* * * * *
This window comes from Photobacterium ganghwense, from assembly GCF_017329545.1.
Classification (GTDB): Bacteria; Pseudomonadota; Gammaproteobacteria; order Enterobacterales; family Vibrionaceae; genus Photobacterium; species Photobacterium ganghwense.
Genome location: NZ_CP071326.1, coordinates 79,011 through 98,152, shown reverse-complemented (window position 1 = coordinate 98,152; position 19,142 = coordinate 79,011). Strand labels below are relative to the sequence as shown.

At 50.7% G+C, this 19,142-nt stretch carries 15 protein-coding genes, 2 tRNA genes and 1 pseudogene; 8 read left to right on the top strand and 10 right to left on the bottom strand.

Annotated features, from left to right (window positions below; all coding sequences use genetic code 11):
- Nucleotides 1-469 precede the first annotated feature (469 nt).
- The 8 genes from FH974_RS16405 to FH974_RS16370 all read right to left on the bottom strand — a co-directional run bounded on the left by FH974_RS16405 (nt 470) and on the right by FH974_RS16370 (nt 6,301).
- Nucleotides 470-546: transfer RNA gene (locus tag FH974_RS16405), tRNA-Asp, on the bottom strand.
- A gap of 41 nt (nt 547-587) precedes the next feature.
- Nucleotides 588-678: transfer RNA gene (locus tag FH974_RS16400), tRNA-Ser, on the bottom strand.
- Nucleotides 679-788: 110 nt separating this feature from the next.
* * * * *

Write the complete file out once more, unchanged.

This window comes from Photobacterium ganghwense, from assembly GCF_017329545.1.
Classification (GTDB): Bacteria; Pseudomonadota; Gammaproteobacteria; order Enterobacterales; family Vibrionaceae; genus Photobacterium; species Photobacterium ganghwense.
Genome location: NZ_CP071326.1, coordinates 79,011 through 98,152, shown reverse-complemented (window position 1 = coordinate 98,152; position 19,142 = coordinate 79,011). Strand labels below are relative to the sequence as shown.

At 50.7% G+C, this 19,142-nt stretch carries 15 protein-coding genes, 2 tRNA genes and 1 pseudogene; 8 read left to right on the top strand and 10 right to left on the bottom strand.

Annotated features, from left to right (window positions below; all coding sequences use genetic code 11):
- Nucleotides 1-469 precede the first annotated feature (469 nt).
- The 8 genes from FH974_RS16405 to FH974_RS16370 all read right to left on the bottom strand — a co-directional run bounded on the left by FH974_RS16405 (nt 470) and on the right by FH974_RS16370 (nt 6,301).
- Nucleotides 470-546: transfer RNA gene (locus tag FH974_RS16405), tRNA-Asp, on the bottom strand.
- A gap of 41 nt (nt 547-587) precedes the next feature.
- Nucleotides 588-678: transfer RNA gene (locus tag FH974_RS16400), tRNA-Ser, on the bottom strand.
- Nucleotides 679-788: 110 nt separating this feature from the next.